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Past and ProloguePolitics and Memory in the American Revolution$
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Michael D. Hattem

Print publication date: 2020

Print ISBN-13: 9780300234961

Published to Yale Scholarship Online: May 2021

DOI: 10.12987/yale/9780300234961.001.0001

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PRINTED FROM YALE SCHOLARSHIP ONLINE (www.yale.universitypressscholarship.com). (c) Copyright Yale University Press, 2021. All Rights Reserved. An individual user may print out a PDF of a single chapter of a monograph in YSO for personal use.date: 26 September 2021

Epilogue

Epilogue

Chapter:
(p.246) Epilogue
Source:
Past and Prologue
Author(s):

Michael D. Hattem

Publisher:
Yale University Press
DOI:10.12987/yale/9780300234961.003.0009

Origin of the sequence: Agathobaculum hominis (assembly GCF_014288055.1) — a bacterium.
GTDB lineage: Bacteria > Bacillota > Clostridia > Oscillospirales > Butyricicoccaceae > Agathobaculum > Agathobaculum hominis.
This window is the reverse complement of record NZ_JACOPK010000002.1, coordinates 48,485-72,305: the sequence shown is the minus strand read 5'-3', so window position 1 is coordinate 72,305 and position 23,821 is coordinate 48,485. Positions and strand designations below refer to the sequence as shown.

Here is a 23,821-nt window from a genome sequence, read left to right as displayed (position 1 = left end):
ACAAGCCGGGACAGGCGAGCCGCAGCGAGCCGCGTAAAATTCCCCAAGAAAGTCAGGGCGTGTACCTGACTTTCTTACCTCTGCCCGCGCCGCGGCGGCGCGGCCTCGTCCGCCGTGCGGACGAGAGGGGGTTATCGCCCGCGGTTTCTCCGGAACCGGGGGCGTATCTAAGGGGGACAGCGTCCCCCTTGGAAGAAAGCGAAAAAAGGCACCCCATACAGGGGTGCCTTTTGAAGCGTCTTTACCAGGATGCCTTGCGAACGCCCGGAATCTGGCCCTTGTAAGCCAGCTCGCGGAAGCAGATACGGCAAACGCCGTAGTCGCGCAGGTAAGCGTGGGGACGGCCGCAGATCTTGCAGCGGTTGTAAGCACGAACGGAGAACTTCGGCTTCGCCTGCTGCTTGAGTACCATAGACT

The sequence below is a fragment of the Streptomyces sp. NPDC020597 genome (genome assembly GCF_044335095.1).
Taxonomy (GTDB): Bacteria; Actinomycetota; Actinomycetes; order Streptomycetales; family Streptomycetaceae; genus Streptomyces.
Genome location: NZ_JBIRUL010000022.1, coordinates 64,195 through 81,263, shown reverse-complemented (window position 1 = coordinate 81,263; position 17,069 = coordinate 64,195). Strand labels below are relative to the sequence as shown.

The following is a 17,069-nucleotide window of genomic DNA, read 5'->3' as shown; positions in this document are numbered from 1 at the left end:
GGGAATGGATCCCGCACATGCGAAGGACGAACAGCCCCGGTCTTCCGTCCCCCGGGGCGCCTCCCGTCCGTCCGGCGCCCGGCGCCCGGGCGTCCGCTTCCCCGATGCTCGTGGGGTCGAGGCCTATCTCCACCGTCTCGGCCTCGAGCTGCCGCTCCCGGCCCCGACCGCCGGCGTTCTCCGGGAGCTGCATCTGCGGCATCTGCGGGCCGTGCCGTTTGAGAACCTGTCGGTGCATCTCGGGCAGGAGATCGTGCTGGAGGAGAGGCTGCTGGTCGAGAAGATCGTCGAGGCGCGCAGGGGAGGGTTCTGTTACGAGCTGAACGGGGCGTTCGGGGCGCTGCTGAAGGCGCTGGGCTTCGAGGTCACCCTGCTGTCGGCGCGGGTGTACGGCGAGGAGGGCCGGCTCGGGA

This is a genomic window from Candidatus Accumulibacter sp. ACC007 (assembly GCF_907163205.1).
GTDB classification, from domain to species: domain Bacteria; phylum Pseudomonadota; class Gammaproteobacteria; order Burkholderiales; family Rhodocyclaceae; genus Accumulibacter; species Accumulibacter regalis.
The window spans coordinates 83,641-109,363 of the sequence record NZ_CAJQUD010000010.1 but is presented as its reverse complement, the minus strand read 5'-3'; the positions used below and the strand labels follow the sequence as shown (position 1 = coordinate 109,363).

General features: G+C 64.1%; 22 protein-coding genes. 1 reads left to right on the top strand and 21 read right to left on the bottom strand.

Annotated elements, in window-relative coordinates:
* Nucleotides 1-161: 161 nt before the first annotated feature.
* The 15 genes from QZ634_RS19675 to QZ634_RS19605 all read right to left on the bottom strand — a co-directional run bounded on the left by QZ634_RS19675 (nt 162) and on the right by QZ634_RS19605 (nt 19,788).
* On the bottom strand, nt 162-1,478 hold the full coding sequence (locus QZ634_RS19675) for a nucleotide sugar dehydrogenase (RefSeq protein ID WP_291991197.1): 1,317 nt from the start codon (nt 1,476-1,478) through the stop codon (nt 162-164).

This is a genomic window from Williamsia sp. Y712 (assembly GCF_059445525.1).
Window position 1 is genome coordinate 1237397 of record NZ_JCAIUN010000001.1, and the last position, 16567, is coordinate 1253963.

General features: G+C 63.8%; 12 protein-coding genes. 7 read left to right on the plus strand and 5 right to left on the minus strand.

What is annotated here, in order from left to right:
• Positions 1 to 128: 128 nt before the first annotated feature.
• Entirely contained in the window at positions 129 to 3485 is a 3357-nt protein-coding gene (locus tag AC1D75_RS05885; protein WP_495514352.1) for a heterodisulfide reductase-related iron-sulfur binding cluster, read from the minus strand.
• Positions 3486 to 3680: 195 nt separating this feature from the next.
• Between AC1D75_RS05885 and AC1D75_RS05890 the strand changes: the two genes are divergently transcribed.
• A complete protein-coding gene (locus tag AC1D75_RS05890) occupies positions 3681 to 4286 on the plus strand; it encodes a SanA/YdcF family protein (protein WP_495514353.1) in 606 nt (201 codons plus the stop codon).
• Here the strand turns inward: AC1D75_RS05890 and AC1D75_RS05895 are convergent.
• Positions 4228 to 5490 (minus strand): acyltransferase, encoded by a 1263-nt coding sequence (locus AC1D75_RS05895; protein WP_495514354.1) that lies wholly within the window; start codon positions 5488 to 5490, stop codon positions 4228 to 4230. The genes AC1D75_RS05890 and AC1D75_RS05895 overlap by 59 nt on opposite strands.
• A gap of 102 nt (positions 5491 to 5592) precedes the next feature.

America’s pre-revolutionary past did not pass into obscurity after the Revolution. Rather, it became even more important, developing a significant salience and resonance in American culture long after independence and the war. As unique as their situation was in the decades after the war, Americans understood there were things to be learned from their shared colonial past. More importantly, they understood that their colonial past could actually aid in helping to shape their republican present. Not only did the colonial past matter but they went even further by creating a deep national past that was instructive as well as entertaining, running through the very first examples of American fiction, poetry, drama, and cultural institutions. As the beginnings of American nationalism developed in these decades, the collective memory of Americans was shaped by their construction of the colonial past. Long after the Revolution there remained deep, abiding cultural continuities between the colonial period and the early republic, of which the past was one. Close study of history culture and these historical memories of the pre-revolutionary past in particular reveal those continuities and show some of the ways in which they were negotiated. Such study offers new insights into how early national America ...

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